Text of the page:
The Life & Times of:

Annie Oakley


'Annie Oakley #1'


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ANNIE OAKLEY
1860 - 1926
"American Icon"

Over ninety years after she retired from show business, when we think about marksmanship and competitive shooting we immediately think of “Annie Oakley”. In her lifetime, this remarkable woman would perform acts of sharp-shooting that could amaze members of today’s modern Olympic shooting teams.

She would display this unique talent in a variety of different ways:

  • Shooting the ashes off of her husband’s cigarette - while in his mouth - was an everyday part of her act.
  • She would shoot a target behind her using the reflection in a Bowie knife as a mirror.
  • At 30 paces, she could slice a playing card held edgewise, and puncture it with five or six more shots as it settled to the ground.
  • At 90 feet Annie could hit a dime tossed in the air.
  • She would extinguish the flames of candles on a revolving wheel as she rode by on a horse.

These and other feats of showmanship where not parlor tricks. Annie Oakley was actually that good!

At the height of her career, this unassuming woman, who would perform before royalty and presidents, was one of the most famous women in the United States and Europe. In her life, Annie Oakley overcame poverty, mistreatment and physical injury with her determination and strength of character. She played a role in breaking barriers for women with her talent and accomplishments. She is remembered as a Western folk hero, American legend and icon. Throughout her career, Oakley maintained her dignity and propriety while quietly proving that she was superior to most men on the shooting range. Thanks to Hollywood and history, the legend of Annie Oakley endures into the 21st century.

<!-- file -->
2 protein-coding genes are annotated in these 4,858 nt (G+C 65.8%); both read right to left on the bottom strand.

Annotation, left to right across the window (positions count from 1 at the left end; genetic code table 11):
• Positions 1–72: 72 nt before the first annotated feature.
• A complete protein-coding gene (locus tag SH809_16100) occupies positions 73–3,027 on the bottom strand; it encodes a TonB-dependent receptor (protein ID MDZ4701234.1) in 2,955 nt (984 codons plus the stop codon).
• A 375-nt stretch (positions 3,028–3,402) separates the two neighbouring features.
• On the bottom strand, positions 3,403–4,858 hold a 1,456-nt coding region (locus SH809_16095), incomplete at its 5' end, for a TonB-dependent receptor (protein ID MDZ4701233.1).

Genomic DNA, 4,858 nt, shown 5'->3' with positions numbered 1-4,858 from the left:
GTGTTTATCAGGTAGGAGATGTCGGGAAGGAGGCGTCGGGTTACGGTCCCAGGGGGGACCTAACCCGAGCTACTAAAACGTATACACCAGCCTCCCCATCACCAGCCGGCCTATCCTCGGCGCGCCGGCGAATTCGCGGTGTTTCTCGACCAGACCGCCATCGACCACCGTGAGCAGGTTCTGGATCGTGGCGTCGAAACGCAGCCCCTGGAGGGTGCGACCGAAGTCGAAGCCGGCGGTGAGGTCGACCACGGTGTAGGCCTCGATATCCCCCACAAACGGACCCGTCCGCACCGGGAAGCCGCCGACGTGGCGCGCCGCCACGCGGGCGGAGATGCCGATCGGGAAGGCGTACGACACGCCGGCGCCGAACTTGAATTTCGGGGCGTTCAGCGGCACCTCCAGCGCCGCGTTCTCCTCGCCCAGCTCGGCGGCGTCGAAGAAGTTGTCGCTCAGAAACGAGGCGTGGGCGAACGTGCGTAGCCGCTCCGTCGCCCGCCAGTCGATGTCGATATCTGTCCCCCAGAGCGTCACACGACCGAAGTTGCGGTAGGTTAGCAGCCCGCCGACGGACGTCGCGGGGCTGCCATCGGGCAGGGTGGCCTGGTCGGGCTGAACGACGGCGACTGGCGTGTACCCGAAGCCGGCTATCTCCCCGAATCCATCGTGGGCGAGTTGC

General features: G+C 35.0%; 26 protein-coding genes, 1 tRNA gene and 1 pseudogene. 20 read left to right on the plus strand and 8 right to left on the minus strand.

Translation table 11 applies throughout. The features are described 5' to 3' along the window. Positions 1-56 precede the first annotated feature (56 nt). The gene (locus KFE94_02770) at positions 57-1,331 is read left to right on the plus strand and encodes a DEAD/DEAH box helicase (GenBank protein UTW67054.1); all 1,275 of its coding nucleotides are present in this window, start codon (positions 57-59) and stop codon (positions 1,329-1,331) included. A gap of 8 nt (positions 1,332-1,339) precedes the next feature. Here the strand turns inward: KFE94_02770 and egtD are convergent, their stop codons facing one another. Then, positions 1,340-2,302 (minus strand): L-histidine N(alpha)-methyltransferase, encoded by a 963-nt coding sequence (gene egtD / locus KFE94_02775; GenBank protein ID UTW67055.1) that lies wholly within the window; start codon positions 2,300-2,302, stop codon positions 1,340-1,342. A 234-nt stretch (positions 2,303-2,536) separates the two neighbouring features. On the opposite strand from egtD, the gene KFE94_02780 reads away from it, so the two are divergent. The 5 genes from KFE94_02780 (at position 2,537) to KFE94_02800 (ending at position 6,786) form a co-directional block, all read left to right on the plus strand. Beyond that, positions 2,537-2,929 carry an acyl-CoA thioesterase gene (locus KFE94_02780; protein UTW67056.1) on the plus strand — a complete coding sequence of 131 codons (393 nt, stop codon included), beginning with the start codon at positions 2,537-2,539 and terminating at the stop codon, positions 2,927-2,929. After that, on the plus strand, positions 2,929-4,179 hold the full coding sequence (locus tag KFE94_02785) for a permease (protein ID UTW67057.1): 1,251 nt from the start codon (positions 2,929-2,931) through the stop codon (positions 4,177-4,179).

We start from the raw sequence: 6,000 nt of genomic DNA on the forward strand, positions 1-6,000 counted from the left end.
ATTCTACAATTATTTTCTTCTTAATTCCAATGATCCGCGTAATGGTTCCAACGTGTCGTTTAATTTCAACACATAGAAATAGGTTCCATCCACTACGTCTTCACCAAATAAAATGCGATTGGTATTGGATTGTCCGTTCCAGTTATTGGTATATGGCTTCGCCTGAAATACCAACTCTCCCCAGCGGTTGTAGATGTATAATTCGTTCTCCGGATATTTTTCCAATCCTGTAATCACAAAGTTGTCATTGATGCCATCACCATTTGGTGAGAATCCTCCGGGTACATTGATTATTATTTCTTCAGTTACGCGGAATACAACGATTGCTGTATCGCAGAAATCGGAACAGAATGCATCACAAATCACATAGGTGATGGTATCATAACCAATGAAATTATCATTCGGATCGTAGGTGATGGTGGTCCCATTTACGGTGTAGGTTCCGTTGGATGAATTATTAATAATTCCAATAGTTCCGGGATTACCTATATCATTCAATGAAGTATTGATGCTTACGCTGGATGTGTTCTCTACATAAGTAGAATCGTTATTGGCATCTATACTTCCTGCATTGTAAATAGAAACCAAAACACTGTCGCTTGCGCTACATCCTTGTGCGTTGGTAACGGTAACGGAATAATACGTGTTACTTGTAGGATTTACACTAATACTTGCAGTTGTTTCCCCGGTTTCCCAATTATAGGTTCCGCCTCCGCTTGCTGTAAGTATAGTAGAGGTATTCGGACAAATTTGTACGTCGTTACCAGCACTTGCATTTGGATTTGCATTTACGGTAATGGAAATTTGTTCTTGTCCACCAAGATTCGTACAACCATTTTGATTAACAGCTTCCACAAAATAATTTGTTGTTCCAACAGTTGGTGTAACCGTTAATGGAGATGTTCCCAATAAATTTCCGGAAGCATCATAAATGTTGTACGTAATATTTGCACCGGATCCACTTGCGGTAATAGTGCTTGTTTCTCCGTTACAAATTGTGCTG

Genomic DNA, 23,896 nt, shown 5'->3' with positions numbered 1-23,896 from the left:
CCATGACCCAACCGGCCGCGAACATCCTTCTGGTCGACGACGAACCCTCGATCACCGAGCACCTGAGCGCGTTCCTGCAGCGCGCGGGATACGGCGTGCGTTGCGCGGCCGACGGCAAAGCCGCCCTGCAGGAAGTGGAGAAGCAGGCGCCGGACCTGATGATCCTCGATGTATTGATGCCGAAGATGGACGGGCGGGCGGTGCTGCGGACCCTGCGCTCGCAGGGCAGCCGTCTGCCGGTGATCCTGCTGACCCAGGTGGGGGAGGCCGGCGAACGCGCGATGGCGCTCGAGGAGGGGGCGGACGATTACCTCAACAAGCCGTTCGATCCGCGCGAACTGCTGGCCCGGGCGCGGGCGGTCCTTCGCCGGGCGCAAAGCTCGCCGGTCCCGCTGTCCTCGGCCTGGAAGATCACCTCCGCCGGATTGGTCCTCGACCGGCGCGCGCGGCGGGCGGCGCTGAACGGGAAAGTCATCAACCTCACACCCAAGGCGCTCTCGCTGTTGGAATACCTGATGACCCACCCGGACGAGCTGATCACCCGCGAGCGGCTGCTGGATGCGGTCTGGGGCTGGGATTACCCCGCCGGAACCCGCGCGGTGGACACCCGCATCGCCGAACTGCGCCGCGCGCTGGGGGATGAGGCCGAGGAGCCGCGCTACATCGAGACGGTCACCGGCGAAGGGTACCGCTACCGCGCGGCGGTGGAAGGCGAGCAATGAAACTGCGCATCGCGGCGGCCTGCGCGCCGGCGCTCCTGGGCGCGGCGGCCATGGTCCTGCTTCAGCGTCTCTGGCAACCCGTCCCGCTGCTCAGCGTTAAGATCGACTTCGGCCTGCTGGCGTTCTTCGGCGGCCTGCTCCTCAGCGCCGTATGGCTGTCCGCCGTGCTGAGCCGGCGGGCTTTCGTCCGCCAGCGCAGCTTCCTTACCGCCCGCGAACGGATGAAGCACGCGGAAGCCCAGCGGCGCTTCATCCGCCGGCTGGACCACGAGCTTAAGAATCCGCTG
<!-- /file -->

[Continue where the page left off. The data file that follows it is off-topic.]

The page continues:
Who was this woman, and how did she acquire such a lofty spot in the chronicles of American history? The chronology below should offer some insight:

1860 - Born Phoebe Ann Moses - called Annie by her sisters - on August 13, in Darke County, Ohio. Annie was the fifth daughter of eight children born to Jacob and Susan Moses, a poor Quaker family originally from Pennsylvania.
1866 - When Annie was 6, her father, Jacob Moses, died of pneumonia.
1869 - Because her mother could not support them, the children were sent to live with various orphanages. At the age of eight Annie went to live with the superintendent's family at the Darke County Infirmary - which housed the elderly, the orphaned, and the mentally ill. Annie lived for two years at the orphanage. Then she was placed in a foster home. At that home she was in near servitude, treated very cruelly, often beaten and overworked.
1871 - After two years she went back to the orphanage and remained there for two more years. In exchange for helping with the children, Annie received an education and learned the skill of sewing and embroidering which she would later use to make her own costumes.
1873 - When she was thirteen Annie ran away and returned to her family. She found that they were suffering through a very difficult period and on the verge of losing the small family farm. In order to put food on the table Annie used her father's old Kentucky rifle to hunt. She soon became a remarkable shot, shooting the animals through the head, so that the meat was unspoiled. She began to earn money by supplying game for the Katzenberger grocery store in Greenville, Ohio where it was resold to hotels and restaurants in Cincinnati - 80 miles away. Annie Oakley was so successful that she was able to pay off the mortgage on her mother's house.